- Reliance on immigrant and seasonal workers – The Government believes the theory that unemployed locals will re-locate if they are paid more to pick fruit and vegetables. The reality in the orchard is somewhat different. Our construction, agriculture, tourism and manufacturing industries rely heavily on seasonal and immigrant labour as the locals cannot/will not do the hard labour. The Government needs to urgently develop new policy to get an additional 11,000 RSE workers from the Pacific into New Zealand to pick the crops early next year, not just give special exemptions for a mere 2,000 workers.
- Don’t believe all of what politicians tell you! – No, not gullible Americans mesmerised by Donald Trump. We all came to understand rather quickly with the Covid border/quarantine controls and testing that our Government bureaucracy was as bad as we all suspected. The politicians stated that certain things were happening based on the reports they were receiving, unfortunately in many instances the reality on the ground was the opposite!
- We can improve our productivity – Lifting productivity is all about working smarter, not harder. Covid changed two important things in respect to improving our productivity in New Zealand that may not have changed as rapidly otherwise. Firstly, applying new technologies to business processes and ways of doing stuff. Secondly, local technology and other companies raising and applying new capital to grow their footprint globally. Local private and public capital is backing new initiatives in technology, food, bio-science and agriculture.
- Building infrastructure, not just talking about it! – “shovel-ready” projects would have to be the joke of 2020. They will not happen unless the Government moves at a much more rapid pace with RMA consenting timelines, external labour workforces and helping local government.
- Dislocated residential property market – Real wealth accumulation and living standards in New Zealand are not increased by trading existing property assets with each other. The house price “problem” can only be solved by the Government by changing local council zoning laws and limiting land-bankers to increase the supply of land for housing. Building the infrastructure to the new suburban sub-divisions goes hand-in-hand with such changes.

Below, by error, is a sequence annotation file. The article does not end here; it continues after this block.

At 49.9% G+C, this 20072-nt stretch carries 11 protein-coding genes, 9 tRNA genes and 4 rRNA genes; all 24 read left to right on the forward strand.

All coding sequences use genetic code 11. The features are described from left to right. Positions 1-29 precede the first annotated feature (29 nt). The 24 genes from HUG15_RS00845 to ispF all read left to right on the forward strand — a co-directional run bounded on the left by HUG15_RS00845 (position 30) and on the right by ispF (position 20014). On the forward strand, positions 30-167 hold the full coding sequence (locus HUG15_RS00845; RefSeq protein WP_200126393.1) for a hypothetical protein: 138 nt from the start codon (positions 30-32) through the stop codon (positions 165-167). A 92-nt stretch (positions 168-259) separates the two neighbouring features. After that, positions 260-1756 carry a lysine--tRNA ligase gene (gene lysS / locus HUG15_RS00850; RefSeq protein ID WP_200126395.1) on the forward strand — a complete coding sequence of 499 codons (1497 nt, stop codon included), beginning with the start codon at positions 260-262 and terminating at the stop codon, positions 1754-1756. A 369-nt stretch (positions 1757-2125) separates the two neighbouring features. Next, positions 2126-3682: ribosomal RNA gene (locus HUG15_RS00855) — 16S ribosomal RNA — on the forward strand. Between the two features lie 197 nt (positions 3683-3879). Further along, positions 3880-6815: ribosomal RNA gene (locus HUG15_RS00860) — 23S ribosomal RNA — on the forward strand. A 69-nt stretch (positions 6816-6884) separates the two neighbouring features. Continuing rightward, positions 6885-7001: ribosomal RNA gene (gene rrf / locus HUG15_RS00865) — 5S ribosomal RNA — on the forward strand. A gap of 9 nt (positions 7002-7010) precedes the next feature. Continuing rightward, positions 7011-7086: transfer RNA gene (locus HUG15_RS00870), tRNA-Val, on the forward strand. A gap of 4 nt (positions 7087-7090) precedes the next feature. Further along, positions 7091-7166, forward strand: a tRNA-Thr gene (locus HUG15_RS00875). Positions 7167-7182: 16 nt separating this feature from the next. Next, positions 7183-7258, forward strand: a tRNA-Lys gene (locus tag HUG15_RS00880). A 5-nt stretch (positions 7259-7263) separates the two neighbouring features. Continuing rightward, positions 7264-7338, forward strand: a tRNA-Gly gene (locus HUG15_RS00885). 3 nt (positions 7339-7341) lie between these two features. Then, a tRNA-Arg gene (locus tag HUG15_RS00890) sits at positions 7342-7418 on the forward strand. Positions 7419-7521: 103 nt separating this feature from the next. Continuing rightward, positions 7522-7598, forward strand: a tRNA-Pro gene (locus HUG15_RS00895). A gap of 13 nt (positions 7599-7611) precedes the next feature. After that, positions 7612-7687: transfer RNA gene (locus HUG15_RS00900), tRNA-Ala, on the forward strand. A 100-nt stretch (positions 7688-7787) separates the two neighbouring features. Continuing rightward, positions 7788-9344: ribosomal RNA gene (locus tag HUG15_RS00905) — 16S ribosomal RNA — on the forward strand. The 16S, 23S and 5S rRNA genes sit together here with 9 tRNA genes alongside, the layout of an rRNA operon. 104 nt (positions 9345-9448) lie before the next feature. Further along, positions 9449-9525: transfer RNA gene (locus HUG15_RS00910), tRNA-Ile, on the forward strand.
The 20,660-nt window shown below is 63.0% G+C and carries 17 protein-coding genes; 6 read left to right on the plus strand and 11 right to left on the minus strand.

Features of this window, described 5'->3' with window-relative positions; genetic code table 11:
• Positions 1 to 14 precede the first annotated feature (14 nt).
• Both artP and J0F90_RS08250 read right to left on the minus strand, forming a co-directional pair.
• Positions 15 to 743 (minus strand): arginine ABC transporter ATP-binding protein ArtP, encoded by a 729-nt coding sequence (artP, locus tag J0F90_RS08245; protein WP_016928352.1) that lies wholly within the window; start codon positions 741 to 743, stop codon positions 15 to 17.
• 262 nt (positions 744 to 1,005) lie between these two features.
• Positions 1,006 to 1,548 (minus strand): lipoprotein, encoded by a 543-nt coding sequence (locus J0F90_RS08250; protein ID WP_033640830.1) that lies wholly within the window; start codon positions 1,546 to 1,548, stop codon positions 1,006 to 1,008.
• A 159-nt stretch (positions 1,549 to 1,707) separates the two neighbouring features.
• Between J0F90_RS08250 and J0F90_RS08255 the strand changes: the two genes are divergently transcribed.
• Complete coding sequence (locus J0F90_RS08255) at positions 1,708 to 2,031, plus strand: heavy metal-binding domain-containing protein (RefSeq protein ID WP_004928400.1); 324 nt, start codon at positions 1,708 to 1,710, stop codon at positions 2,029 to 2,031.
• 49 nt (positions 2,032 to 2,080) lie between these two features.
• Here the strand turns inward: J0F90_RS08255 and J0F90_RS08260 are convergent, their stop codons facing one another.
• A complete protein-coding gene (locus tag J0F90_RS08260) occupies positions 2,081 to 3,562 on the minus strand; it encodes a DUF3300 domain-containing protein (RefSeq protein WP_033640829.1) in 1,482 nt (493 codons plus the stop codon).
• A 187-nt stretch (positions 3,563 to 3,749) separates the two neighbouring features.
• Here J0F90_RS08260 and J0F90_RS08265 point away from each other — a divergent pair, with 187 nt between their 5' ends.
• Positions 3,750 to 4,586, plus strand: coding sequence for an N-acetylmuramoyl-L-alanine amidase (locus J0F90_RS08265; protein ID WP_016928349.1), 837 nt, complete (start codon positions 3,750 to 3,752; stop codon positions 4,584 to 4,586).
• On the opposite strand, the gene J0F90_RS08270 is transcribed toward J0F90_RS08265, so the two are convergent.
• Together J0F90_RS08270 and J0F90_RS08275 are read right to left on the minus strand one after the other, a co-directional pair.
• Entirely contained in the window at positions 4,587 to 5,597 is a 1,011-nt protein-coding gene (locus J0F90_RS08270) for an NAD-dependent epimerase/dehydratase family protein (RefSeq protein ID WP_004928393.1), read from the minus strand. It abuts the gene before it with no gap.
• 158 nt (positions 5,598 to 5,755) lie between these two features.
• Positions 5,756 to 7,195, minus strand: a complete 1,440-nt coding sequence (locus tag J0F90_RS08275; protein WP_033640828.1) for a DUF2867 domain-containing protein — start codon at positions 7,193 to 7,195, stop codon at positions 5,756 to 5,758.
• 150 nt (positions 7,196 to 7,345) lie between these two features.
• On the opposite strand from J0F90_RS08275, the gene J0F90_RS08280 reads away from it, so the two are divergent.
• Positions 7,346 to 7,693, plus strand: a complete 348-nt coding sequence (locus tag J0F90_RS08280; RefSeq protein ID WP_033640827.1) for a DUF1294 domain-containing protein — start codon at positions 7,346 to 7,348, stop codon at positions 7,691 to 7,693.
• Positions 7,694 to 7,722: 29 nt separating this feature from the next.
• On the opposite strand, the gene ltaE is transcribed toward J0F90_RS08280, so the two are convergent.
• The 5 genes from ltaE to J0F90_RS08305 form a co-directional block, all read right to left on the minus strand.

- Unintended consequences of zero interest rates – Investors previously relying on safe bond yields balanced alongside equity market risk are now lost and seeking alternatives. If the investor money is there, seeking a yield return, all sorts of offerings will suddenly appear. Remember the disasters of finance company debentures and CDO’s? Poorly managed and illiquid property syndicates are already appearing.
- Working from home, or living at work? – The lockdowns were a positive for many families in New Zealand as they restored parent/child family time that gets lost with modern living. Work/life balance has been reinvigorated for the better and that is actually a positive for the economy.
- Focused leadership kept NZ safe from Covid – PM Jacinda receives all the recognition; however, it is was the team of five million that did it. The challenge for the Labour Government ahead is whether they can display the same leadership with the economic policy changes we need to advantage from our favourable position?
*Roger J Kerr is Executive Chairman of Barrington Treasury Services NZ Limited. He has written commentaries on the NZ dollar since 1981.